If anything, I'd be more inclined to include Millwood as a potential JtR victim than Smith, who was attacked by 3 men. Or like Tom Westcott wrote in his book, maybe her story wasn't the truth, because she expected to survive the attack.

    Anyway, It bugs me a little that there is a general dismissal of Millwood and a sudden interest in Smith.

    As for Baxter, calling her death unrelated, let's not forget that despite recommendation from a doctor, an autopsy wasn't ordered on Horsnell and an open verdict was ruled because they felt there was no chance of catching who did it. Was the Millwood case similar? 40 days later, that trail was cold.

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  • Stan Reid
    replied
    Monday the 25th will mark the 125th anniversary of the attack on Annie.

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  • m_w_r
    replied
    Originally posted by Paul View Post
    Did anyone ever find out more about Richard Millwood, Annie' husband? Was her real name Millward, as Mark Ripper suggested?
    Hi Paul,

    I never went any further with this than is shown in my article in the WS1888 Journal (October 2008). Incidentally, in that article, I suggested that the spelling was Milward, with one l.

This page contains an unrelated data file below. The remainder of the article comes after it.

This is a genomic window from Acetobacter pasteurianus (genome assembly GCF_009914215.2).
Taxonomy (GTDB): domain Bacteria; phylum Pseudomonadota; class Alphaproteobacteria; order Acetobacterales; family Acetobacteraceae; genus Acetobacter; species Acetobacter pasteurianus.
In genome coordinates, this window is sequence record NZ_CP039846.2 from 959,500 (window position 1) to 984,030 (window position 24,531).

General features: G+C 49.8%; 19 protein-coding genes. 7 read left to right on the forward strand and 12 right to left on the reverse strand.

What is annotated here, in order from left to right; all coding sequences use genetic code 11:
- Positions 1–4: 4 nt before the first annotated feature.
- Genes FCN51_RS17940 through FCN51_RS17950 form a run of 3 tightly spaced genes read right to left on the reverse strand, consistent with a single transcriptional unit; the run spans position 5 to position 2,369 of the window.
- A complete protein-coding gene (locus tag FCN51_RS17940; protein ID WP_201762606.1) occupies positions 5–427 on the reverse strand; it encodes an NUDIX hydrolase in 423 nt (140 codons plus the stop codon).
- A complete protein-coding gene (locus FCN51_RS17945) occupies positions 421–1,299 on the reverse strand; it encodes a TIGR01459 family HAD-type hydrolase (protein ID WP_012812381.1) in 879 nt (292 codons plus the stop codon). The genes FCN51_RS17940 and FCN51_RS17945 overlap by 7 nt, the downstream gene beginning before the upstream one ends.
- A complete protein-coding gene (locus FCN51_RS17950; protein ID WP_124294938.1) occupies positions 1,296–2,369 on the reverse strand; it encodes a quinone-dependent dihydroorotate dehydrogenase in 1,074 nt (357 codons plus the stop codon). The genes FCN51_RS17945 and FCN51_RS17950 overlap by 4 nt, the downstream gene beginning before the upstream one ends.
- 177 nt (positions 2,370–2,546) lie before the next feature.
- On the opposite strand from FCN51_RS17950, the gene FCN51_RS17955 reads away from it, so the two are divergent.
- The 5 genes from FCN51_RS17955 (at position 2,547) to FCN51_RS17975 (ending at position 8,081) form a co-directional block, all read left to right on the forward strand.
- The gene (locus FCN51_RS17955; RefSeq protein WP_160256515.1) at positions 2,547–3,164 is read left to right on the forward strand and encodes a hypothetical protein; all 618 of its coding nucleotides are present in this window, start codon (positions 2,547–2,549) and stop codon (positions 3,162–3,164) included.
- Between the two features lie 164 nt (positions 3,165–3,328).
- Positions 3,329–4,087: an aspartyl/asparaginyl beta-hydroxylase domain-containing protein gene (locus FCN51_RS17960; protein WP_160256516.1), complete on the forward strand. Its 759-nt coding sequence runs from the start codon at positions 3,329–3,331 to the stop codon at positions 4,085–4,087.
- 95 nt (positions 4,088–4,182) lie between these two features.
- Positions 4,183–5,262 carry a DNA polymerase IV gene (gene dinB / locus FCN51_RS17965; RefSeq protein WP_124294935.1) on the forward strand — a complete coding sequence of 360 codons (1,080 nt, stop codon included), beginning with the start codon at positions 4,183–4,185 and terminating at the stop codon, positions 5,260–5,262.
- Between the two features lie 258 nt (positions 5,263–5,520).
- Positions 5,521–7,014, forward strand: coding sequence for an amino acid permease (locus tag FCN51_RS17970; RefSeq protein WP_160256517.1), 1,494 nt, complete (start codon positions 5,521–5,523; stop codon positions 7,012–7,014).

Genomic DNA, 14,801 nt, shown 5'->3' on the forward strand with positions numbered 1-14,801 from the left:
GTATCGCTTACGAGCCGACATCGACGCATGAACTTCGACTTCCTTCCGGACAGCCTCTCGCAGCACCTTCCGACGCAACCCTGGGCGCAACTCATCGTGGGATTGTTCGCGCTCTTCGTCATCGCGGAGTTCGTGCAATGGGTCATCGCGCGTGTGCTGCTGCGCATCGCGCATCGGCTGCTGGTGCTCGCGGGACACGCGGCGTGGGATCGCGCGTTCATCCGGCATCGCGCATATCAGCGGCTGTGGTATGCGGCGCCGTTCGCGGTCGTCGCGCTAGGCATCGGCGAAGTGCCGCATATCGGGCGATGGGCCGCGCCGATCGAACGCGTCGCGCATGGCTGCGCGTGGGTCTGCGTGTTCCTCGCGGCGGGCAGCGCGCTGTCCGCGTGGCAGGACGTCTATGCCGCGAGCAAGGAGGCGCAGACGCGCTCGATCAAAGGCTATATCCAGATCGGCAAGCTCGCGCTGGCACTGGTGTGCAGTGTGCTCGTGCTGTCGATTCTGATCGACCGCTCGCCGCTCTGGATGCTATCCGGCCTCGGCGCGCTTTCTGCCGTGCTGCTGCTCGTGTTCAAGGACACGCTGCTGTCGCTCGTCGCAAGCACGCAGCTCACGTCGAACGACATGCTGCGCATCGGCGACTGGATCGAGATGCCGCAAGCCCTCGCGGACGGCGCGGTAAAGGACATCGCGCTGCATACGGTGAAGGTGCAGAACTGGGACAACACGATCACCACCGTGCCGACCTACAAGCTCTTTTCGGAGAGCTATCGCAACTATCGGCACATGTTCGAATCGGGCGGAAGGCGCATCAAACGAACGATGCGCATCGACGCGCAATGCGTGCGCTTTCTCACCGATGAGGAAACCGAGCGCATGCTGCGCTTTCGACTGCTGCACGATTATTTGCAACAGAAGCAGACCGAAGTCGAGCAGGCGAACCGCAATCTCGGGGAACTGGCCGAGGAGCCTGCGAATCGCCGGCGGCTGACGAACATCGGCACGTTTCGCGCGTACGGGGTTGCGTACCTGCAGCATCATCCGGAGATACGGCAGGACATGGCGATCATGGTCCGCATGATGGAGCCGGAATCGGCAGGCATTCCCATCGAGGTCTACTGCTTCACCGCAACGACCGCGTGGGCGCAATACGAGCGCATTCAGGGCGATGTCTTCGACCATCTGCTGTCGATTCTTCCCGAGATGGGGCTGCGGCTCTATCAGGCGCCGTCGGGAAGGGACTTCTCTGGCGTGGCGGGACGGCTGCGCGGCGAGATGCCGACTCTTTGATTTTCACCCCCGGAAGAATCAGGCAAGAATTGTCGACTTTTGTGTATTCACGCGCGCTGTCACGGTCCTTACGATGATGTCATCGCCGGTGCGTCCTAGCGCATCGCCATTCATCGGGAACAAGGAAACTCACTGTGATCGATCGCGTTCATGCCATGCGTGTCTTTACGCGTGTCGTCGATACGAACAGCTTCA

However, Rob Clack and Philip Hutchinson went a little further in the second and paperback editions of their book TLOJTRTAN. They identified Annie in the 1881 records of the Whitechapel Union Infirmary (she was admitted shortly after the census of that year was taken).

    As for Richard Milward ... he was a devil to find - not so much in the censuses and so on as in military records and other sources: I thought I might be able to locate some interesting stuff there. But of course Annie herself never seems to have been much more specific about the nature of Richard's service than to say that he was a soldier, so one doesn't really know where to begin to look. More details - details we don't have - would have been very helpful here, and, as the world's least enthusiastic searcher of military records, I never got very far with this. With infinite patience, or with new information, or with a bit of luck, I suppose that Richard could be found. I don't plan to look for him myself, however.

    I continue to feel that the identification of Annie Milward is the correct one, for whatever good that does. But I don't suppose that the spelling of her name is really up for general review - I wouldn't be surprised if she remained a Millwood in 90%+ of references over many, many years to come. Why, even in the recent A-Z ... ahem ...

    Regards,

    Mark

    Leave a comment:


  • Howard Brown
    replied
    J.T.
    Here I was all set to debate your point about someone pulling a knife out and using it on someone without wanting to commit murder...or using a knife on someone and caring whether they died or not....and at the last second, I remembered Renwick Williams and Thomas Cutbush.